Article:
Neil Lennon has fully backed his agent’s claim that he is routinely targeted for abuse in Scotland because he is an Irish Catholic who played for Celtic.
And the Hibernian head coach hit out at those who claimed he brought on trouble himself after being hit with a coin at Wednesday’s Edinburgh derby.
When asked about agent Martin Reilly’s comments, the former Celtic captain and manager said: “Everyone tries to skirt round it. That’s the basis of it, has been since 2000.
“The first day I stepped on to the pitch at Windsor Park as a Celtic player I was booed every time I touched the ball, having previously played 36 times and had nothing. But it was my association with Celtic, being high profile – there’s no question in my mind that was the reason behind it.
“You call it sectarianism here in Scotland, I call it racism. If a black man is abused, you are not just abusing the colour of his skin, you are abusing his culture, his heritage, his background. It’s the exact same when I get called a Fenian, a pauper, a beggar, a tarrier. These people with the sense of entitlement or superiority complex. And all I do is stand up for myself.”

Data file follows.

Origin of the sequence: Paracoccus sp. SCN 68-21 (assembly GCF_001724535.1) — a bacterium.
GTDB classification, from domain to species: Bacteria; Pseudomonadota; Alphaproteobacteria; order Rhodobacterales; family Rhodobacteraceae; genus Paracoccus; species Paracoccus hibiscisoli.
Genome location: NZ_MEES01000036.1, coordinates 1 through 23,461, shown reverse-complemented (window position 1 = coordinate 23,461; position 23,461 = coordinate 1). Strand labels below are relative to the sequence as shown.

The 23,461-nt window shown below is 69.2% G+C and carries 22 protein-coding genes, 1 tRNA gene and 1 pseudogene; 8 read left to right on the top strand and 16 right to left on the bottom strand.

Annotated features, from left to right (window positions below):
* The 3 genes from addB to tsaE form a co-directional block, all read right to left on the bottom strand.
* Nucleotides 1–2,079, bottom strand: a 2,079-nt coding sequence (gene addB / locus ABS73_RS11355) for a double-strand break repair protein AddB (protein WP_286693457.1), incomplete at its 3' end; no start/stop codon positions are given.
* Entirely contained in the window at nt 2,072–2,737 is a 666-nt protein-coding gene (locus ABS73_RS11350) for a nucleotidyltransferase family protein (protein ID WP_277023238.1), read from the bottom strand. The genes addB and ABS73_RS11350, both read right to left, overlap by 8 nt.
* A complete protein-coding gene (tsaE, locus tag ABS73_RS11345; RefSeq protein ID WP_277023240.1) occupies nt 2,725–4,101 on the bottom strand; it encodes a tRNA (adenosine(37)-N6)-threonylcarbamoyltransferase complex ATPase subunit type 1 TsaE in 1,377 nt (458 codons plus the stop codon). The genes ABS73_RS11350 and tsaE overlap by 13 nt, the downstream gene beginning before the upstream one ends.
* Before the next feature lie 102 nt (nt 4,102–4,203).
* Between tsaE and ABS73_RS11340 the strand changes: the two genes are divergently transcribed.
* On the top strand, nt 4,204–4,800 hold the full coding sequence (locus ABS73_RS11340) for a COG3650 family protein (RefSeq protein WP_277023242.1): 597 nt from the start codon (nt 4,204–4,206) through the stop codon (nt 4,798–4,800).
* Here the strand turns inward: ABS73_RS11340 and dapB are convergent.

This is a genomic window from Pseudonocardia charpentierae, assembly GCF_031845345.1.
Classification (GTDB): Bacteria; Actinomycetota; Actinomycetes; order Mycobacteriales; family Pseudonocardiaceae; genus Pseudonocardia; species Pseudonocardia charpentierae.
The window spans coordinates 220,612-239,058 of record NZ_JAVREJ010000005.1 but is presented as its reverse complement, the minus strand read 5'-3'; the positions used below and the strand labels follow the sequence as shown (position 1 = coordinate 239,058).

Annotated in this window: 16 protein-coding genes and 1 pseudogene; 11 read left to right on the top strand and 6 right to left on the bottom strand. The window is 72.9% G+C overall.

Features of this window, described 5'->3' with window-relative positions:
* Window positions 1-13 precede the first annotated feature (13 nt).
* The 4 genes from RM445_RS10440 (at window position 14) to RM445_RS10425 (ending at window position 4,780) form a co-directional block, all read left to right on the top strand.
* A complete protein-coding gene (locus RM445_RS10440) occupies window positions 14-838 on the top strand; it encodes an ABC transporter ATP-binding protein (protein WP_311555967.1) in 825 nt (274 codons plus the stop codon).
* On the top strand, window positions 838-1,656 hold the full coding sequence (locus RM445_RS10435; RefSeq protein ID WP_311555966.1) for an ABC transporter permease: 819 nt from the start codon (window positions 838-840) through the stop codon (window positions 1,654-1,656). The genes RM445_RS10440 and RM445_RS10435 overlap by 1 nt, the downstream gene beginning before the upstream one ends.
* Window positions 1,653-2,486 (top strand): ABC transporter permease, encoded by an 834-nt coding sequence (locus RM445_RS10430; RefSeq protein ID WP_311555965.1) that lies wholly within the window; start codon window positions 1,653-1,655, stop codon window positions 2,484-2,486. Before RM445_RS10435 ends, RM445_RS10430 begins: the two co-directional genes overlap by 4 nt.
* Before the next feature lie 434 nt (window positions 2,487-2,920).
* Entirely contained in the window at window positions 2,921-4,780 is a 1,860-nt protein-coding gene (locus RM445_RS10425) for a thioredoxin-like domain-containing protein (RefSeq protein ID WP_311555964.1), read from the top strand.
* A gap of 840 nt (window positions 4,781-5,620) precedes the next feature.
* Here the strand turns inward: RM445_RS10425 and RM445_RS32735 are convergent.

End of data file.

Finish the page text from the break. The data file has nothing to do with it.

Partick Thistle boss Gary Caldwell – a former Celtic team-mate of Lennon’s – was among those who claimed that Lennon brings trouble on himself.
“People should know better,” Lennon said. “It’s pretty poor all this – I was goading people, I bring it on myself. There’s an effigy outside Tynecastle saying ‘hang Neil Lennon’. That was before the game. Did I bring that on myself?
“This has got to stop. Everyone says I play the victim. I don’t. I had 15 years in England of nothing, so the first day I step into Scotland this sort of stuff began.
“And it’s not because I’m an aggressive character. You all know me. I’m not aggressive at all. I’m competitive, sometimes I cross the line just like any normal manager. So this ‘brings it on himself’, I’m very angry about those comments.”
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